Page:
“The whole world wants to watch you and they don’t even know you.” By the time the killer in Untraceable explains his apparent motive to yet another distraught and doomed victim, you’ve long since stopped caring. The kid is a remarkably banal psycho killer, obsessed with daddy issues, blaming everyone else for his achy heart, and expending his ostensible genius on diabolical murder contraptions.
The gimmick is the internet, where the killer displays his mad business, inviting users to log on to his site, killwithme.com, where they can not only watch victims suffer from a range of hideous abuses—bleeding induced by chemicals, burning by sunlamps, dissolving by acid, ho-hum—but also resist taking responsibility. As the counter ticks off the number of users for each “scene,” the cops who are also watching recite the film’s mantra-lesson: each click contributes to the death, adding chemicals, voltage, and acid drops.
Diane Lane, Colin Hanks, Perla Haney-Jardine, Billy Burke, Joseph Cross, Mary Beth Hurt
US theatrical: 25 Jan 2008 (General release)
UK theatrical: 29 Feb 2008 (General release)
Into this tedious business steps the most moral cop, an FBI cybercrimes agent located in Portland, where it rains a lot and the killer resides. Confident, righteous, and intuitive, Jennifer Marsh (Diane Lane) lives with her mother (Mary Beth Hurt) and preteen daughter (Perla-Haney Jardine), still smarting from the years-ago death of her PPD husband, “on the job.” She’s arranged her widowhood so that she can catch bad guys from a distance, charting the terrible labors of Chris Hansen’s likely targets and porn traffickers, then sending SWAT teams to bash in their doors and stop the stink.
At the start of Untraceable, Marsh and her best friend and partner in keyboard-copping, Griffin (Colin Hanks), are joking about his efforts to find love online in between directing takedowns. Solicited by the killwithme webmaster, they’re troubled by the fact that his first victim is a kitten, then predictably called off the case by their gruff-and-all-business boss, Brooks (Peter Lewis). Marsh, however, knows something else is up, and it’s only a matter of time before she’s proved right. The killer targets a hockey fan and, after inviting the cybercrime unit as well as the rest of the U.S. population to watch, leaves the body in a place where the local PD might find it (this detail about only Americans having access is ungainly, and leads to a later argument over jurisdiction with the NSA, yet again inept and irresponsible). Thus Marsh is joined in her efforts by Detective Box (Billy Burke), who, it so happens, knew her husband at the academy.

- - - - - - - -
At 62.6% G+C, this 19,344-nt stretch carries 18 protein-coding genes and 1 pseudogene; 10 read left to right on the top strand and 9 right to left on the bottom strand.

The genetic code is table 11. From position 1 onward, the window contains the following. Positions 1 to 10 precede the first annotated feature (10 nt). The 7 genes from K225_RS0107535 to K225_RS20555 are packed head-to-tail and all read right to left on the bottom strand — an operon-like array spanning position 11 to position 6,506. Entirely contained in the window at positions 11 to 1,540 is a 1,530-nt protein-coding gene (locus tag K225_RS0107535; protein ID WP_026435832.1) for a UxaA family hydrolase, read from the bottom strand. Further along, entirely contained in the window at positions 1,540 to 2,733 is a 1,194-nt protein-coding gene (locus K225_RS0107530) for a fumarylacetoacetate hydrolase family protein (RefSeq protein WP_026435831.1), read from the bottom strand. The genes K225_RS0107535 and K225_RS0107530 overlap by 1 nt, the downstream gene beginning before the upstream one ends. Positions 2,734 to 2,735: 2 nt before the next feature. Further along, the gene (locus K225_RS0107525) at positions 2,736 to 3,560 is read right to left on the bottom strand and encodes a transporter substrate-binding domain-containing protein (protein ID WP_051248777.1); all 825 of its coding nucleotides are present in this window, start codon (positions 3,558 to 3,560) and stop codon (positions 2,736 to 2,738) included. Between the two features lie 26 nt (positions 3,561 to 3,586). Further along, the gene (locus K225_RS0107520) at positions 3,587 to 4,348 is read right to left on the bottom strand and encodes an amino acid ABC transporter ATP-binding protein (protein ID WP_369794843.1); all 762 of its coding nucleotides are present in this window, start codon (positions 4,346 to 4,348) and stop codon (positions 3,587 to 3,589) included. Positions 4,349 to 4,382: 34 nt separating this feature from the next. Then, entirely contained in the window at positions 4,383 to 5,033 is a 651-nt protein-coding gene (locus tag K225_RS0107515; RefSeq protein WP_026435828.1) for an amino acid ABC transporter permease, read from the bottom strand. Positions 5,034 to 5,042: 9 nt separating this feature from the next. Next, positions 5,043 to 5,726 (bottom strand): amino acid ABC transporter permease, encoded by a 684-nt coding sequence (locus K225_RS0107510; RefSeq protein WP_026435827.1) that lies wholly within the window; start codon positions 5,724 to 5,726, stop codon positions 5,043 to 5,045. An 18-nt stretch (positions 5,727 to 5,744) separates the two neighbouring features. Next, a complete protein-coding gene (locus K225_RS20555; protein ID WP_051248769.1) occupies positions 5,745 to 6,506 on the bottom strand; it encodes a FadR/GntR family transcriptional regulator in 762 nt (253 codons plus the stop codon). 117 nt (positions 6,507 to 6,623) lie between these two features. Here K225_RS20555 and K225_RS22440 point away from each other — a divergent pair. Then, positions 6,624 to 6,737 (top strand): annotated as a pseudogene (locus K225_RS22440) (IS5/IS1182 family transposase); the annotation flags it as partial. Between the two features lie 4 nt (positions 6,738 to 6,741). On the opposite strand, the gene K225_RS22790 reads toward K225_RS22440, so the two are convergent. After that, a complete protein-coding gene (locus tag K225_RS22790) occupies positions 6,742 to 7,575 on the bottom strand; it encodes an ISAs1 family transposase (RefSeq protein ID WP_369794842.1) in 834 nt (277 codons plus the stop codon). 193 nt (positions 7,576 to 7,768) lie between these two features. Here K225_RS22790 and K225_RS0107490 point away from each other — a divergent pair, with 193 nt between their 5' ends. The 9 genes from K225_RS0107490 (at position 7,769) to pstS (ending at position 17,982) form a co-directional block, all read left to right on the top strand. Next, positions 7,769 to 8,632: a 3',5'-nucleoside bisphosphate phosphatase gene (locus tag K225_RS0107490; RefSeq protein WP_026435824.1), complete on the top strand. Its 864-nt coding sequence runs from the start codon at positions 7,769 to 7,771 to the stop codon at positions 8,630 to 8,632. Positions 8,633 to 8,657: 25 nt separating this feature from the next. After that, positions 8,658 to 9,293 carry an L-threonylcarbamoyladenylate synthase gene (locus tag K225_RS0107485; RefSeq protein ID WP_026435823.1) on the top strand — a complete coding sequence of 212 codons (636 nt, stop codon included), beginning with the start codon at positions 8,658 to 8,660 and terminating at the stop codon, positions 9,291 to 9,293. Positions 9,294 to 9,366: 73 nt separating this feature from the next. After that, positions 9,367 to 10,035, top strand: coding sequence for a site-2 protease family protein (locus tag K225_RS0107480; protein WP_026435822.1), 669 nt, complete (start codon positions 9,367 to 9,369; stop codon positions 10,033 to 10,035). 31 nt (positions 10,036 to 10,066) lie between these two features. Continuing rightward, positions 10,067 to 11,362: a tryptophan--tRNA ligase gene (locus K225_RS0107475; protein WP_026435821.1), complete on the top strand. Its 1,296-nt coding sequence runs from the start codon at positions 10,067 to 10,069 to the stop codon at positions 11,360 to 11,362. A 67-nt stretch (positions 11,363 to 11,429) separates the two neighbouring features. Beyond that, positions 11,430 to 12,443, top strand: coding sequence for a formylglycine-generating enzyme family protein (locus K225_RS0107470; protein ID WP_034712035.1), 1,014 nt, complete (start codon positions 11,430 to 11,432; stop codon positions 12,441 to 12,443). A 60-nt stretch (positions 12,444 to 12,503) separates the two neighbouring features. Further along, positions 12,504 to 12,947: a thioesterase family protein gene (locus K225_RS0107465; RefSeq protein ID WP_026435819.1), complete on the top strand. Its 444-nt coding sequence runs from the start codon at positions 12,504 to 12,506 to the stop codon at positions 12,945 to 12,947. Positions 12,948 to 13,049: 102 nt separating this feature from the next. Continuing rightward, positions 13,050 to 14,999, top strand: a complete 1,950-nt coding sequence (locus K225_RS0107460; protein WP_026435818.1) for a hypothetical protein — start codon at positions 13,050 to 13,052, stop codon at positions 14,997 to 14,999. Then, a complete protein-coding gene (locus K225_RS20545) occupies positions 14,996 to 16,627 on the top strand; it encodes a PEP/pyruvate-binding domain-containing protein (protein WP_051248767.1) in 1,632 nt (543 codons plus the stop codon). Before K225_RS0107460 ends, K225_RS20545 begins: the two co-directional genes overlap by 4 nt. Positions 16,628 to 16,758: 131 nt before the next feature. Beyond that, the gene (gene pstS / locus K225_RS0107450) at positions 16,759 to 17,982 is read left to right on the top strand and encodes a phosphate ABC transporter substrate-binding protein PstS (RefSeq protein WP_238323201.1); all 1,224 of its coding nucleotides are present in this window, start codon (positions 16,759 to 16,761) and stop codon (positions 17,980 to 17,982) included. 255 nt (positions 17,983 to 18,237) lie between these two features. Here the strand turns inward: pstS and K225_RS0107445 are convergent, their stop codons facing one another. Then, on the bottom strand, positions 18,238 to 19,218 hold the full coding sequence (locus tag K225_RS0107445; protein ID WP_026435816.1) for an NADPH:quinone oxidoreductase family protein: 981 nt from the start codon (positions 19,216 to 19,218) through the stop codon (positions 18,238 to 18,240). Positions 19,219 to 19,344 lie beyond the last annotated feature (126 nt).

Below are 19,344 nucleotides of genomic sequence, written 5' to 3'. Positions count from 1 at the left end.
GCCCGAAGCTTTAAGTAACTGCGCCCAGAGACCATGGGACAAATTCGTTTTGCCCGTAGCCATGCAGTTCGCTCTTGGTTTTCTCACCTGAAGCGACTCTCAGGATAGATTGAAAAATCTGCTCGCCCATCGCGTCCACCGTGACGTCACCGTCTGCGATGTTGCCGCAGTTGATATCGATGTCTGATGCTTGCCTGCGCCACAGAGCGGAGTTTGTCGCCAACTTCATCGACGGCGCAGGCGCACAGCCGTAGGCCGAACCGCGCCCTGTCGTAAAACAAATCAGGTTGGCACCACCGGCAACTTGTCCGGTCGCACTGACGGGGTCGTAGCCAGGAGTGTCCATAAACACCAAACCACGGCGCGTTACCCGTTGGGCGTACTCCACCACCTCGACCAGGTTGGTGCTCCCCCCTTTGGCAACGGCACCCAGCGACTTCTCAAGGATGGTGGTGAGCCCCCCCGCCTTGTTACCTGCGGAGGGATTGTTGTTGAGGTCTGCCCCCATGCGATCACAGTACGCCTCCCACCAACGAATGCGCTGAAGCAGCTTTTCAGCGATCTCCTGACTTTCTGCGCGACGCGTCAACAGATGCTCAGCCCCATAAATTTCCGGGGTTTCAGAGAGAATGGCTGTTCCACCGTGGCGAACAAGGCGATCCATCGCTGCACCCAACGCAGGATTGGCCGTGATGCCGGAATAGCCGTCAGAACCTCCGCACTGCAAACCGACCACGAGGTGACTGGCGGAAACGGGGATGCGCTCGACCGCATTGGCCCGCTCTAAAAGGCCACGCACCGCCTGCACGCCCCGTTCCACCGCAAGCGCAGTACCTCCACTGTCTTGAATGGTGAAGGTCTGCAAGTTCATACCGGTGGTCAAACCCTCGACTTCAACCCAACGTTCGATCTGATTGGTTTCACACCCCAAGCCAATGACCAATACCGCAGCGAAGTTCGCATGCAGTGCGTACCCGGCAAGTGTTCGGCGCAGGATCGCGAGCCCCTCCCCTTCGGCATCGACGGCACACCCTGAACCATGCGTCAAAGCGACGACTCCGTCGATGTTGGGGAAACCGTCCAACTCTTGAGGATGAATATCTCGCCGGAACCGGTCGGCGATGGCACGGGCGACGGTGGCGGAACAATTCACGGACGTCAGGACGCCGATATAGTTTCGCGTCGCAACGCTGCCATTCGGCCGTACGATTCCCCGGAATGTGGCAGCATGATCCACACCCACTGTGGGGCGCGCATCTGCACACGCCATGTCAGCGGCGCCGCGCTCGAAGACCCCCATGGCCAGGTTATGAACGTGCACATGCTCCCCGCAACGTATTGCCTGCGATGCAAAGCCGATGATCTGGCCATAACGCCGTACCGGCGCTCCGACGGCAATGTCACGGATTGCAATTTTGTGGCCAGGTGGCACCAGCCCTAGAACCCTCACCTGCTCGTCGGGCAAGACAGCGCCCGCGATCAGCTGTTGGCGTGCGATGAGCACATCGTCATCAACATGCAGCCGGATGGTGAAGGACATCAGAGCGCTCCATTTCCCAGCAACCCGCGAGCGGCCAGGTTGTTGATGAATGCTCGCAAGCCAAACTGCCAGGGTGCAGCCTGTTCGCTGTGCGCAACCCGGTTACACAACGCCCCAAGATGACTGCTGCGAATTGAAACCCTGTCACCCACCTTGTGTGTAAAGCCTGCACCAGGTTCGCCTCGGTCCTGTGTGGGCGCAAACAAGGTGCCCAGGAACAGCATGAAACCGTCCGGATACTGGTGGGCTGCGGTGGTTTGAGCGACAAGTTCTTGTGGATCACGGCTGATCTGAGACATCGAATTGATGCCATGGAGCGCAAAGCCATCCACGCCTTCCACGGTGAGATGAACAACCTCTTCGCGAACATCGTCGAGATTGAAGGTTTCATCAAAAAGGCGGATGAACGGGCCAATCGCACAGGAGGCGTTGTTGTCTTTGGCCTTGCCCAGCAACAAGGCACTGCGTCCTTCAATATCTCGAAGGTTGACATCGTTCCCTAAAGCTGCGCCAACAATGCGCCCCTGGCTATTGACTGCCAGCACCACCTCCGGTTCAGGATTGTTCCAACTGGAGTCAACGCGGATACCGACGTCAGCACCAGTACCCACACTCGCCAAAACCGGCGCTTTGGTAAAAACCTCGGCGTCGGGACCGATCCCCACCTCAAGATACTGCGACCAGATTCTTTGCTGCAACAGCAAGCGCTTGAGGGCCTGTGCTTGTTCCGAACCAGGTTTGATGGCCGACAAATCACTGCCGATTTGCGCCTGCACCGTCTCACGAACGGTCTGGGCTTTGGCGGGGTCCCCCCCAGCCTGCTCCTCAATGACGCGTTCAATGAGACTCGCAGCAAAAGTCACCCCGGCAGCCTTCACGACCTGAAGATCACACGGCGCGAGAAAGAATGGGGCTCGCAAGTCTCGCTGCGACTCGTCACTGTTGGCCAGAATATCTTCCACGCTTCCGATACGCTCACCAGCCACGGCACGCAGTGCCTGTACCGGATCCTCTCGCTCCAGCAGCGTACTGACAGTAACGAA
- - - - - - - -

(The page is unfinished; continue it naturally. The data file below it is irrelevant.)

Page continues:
Before you start imagining that Untraceable is going to delve into complex character relationships, however, it resets its sights precisely on the brutality, sadly leaving Lane with little material, though she does work valiantly against the thin script (see especially, her scenes with Hurt and Jardine). Too often, she and everyone else are relegated to reaction shots, serving as mirrors for viewer responses (these tend to fall between “Yuck!” and “Oh my god!”), as the abundance of images are constituted by the horrors contrived by the killer.
His agenda is tiresome, in the sense that it’s both old (see: Natural Born Killers, Stranger Days, Michael Powell’s Peeping Tom) and poorly stated. Yes, he’s mad at the increasing availability of violent and exploitative media imagery and he means to teach consumers that they are culpable. As this more or less mirrors a possible agenda for the film, some complications arise. As the diegetic “reality” presumably raises stakes for diegetic viewers, the lack of such reality for the film’s viewers mostly lets them off hooks, moral and political. As Untraceable pretends to admonish its own viewers for watching not only the torture porn of Saw or Eli Roth, but also the YouTubey excesses offered by terrorists (beheadings, suicide bombings, IEDs) as well as the abuses committed and sometimes repressed by the so-called good guys (Abu Ghraib, the destroyed CIA torture videos).
The trouble is, if everyone’s responsible, no one needs to own up. And so, as the camera here focuses intently on the counter indicating the millions of users contributing to each on-screen death, the point turns trivial rather than crucial. While a scene that has Annie stepping outside in pursuit of a camera she’s seen surveilling her house is certainly creepy (cutting between shots of Annie from the villain’s view, Marsh realizing she’s in danger, and Annie’s own perspective), this also feels like a trick, the old child-in-danger ploy familiar from any number of slasher flicks and Spielberg.
The mastermind’s educational strategy can’t succeed, because he is, after all, the killer and so can’t be right about anything. Even if you take the film’s moral lesson at face value, the overkill is discouraging, and not very instructive.
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